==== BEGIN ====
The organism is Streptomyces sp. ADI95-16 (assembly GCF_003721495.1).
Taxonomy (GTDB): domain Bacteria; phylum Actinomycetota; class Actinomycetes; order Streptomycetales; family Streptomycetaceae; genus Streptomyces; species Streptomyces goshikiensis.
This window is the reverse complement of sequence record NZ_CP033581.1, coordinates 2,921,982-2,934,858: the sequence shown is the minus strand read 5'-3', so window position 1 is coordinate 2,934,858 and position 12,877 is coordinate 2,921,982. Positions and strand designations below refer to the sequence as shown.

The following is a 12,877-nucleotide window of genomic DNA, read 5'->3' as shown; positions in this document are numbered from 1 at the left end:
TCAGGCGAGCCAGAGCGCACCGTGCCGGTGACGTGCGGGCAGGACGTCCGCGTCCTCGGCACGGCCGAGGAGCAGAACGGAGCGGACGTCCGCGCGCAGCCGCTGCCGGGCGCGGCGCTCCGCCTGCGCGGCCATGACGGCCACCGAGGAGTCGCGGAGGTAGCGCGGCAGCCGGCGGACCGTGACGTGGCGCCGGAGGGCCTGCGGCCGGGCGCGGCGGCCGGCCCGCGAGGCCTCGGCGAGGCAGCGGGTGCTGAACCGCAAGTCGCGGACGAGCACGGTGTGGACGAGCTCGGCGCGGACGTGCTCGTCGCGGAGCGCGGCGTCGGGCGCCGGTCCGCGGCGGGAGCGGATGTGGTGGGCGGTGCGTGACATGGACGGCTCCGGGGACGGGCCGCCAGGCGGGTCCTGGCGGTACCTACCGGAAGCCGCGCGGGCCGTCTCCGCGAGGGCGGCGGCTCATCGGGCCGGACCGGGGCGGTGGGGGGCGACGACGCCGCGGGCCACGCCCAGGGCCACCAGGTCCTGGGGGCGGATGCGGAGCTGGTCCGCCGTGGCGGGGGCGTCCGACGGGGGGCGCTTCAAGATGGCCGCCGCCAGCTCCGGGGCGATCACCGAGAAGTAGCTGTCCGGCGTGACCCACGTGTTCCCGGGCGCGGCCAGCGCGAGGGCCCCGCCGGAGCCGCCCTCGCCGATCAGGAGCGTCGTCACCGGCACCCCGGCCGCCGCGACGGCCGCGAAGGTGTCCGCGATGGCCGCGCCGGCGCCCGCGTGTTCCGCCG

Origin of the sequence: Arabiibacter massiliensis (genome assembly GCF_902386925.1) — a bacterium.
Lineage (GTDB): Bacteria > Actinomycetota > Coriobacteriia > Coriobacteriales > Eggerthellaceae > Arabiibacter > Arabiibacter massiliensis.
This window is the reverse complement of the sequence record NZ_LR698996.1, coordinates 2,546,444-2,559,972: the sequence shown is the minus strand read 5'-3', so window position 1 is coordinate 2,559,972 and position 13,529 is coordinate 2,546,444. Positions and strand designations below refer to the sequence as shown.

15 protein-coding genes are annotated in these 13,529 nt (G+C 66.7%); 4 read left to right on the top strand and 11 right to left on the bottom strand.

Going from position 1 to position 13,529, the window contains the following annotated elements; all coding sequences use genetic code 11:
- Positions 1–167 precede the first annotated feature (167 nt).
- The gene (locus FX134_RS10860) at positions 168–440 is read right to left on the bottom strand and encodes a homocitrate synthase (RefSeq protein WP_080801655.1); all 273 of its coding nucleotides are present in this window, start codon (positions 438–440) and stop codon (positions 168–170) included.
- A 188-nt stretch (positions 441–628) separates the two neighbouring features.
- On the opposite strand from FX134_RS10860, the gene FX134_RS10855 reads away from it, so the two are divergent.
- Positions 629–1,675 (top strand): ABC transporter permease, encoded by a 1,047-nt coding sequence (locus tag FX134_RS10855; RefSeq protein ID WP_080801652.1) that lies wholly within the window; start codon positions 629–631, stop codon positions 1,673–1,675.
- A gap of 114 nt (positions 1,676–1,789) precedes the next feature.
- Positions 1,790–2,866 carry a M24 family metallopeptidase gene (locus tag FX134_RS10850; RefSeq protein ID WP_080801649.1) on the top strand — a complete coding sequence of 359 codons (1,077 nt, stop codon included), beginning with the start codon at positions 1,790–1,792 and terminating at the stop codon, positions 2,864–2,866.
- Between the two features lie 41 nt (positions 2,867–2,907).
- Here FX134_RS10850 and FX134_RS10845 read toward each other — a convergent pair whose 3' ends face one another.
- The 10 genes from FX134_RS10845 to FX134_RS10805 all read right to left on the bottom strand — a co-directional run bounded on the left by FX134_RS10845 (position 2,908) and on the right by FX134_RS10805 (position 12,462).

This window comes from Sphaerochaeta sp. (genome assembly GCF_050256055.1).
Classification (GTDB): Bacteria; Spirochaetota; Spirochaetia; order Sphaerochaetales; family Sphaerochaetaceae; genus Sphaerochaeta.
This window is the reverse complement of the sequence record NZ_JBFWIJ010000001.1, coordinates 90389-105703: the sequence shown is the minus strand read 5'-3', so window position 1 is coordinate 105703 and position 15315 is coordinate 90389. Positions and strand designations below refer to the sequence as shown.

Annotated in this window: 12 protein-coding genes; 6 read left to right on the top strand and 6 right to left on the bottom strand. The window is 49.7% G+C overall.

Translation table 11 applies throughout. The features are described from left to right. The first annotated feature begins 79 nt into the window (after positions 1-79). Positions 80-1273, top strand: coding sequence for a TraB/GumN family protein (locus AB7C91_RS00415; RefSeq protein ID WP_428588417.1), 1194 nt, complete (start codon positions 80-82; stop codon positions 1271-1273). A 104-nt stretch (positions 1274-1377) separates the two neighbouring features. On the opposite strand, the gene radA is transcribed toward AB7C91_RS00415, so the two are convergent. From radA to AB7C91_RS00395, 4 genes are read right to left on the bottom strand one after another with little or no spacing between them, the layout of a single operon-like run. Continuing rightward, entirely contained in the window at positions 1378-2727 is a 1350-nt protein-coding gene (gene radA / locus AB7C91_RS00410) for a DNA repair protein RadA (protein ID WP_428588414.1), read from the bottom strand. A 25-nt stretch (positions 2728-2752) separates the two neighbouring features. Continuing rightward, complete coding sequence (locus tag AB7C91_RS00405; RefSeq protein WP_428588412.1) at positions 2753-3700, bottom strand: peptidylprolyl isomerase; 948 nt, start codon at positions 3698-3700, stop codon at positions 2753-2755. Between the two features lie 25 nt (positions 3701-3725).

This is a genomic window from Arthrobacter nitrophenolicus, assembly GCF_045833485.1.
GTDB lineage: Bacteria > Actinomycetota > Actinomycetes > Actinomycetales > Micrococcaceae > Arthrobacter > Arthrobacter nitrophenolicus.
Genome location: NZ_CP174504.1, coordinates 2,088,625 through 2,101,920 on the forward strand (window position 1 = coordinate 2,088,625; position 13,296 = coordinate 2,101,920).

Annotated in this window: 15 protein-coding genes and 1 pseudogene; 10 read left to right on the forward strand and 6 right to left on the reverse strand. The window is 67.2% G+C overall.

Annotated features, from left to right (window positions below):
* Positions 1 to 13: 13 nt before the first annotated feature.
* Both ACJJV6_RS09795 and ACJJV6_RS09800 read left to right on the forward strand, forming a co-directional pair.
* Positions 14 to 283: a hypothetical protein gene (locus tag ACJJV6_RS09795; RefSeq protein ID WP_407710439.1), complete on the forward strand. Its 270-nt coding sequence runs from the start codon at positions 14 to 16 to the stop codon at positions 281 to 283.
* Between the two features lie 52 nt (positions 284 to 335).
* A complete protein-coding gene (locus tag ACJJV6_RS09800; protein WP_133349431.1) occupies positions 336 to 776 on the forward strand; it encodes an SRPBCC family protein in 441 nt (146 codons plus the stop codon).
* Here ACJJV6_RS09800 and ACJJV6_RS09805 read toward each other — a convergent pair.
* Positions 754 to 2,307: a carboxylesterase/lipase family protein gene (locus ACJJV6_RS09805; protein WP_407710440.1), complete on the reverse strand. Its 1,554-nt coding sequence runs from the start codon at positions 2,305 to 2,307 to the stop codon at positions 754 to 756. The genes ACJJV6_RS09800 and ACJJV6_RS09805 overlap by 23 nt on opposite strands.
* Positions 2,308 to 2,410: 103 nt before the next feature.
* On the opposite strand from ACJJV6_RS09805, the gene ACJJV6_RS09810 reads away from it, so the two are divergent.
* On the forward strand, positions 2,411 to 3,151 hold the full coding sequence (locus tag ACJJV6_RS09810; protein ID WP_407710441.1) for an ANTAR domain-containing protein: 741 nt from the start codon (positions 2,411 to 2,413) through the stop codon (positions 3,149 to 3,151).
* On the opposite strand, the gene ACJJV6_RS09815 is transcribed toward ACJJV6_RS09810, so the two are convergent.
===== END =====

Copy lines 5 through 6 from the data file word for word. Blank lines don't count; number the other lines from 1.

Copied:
TCAGGCGAGCCAGAGCGCACCGTGCCGGTGACGTGCGGGCAGGACGTCCGCGTCCTCGGCACGGCCGAGGAGCAGAACGGAGCGGACGTCCGCGCGCAGCCGCTGCCGGGCGCGGCGCTCCGCCTGCGCGGCCATGACGGCCACCGAGGAGTCGCGGAGGTAGCGCGGCAGCCGGCGGACCGTGACGTGGCGCCGGAGGGCCTGCGGCCGGGCGCGGCGGCCGGCCCGCGAGGCCTCGGCGAGGCAGCGGGTGCTGAACCGCAAGTCGCGGACGAGCACGGTGTGGACGAGCTCGGCGCGGACGTGCTCGTCGCGGAGCGCGGCGTCGGGCGCCGGTCCGCGGCGGGAGCGGATGTGGTGGGCGGTGCGTGACATGGACGGCTCCGGGGACGGGCCGCCAGGCGGGTCCTGGCGGTACCTACCGGAAGCCGCGCGGGCCGTCTCCGCGAGGGCGGCGGCTCATCGGGCCGGACCGGGGCGGTGGGGGGCGACGACGCCGCGGGCCACGCCCAGGGCCACCAGGTCCTGGGGGCGGATGCGGAGCTGGTCCGCCGTGGCGGGGGCGTCCGACGGGGGGCGCTTCAAGATGGCCGCCGCCAGCTCCGGGGCGATCACCGAGAAGTAGCTGTCCGGCGTGACCCACGTGTTCCCGGGCGCGGCCAGCGCGAGGGCCCCGCCGGAGCCGCCCTCGCCGATCAGGAGCGTCGTCACCGGCACCCCGGCCGCCGCGACGGCCGCGAAGGTGTCCGCGATGGCCGCGCCGGCGCCCGCGTGTTCCGCCG

Origin of the sequence: Arabiibacter massiliensis (genome assembly GCF_902386925.1) — a bacterium.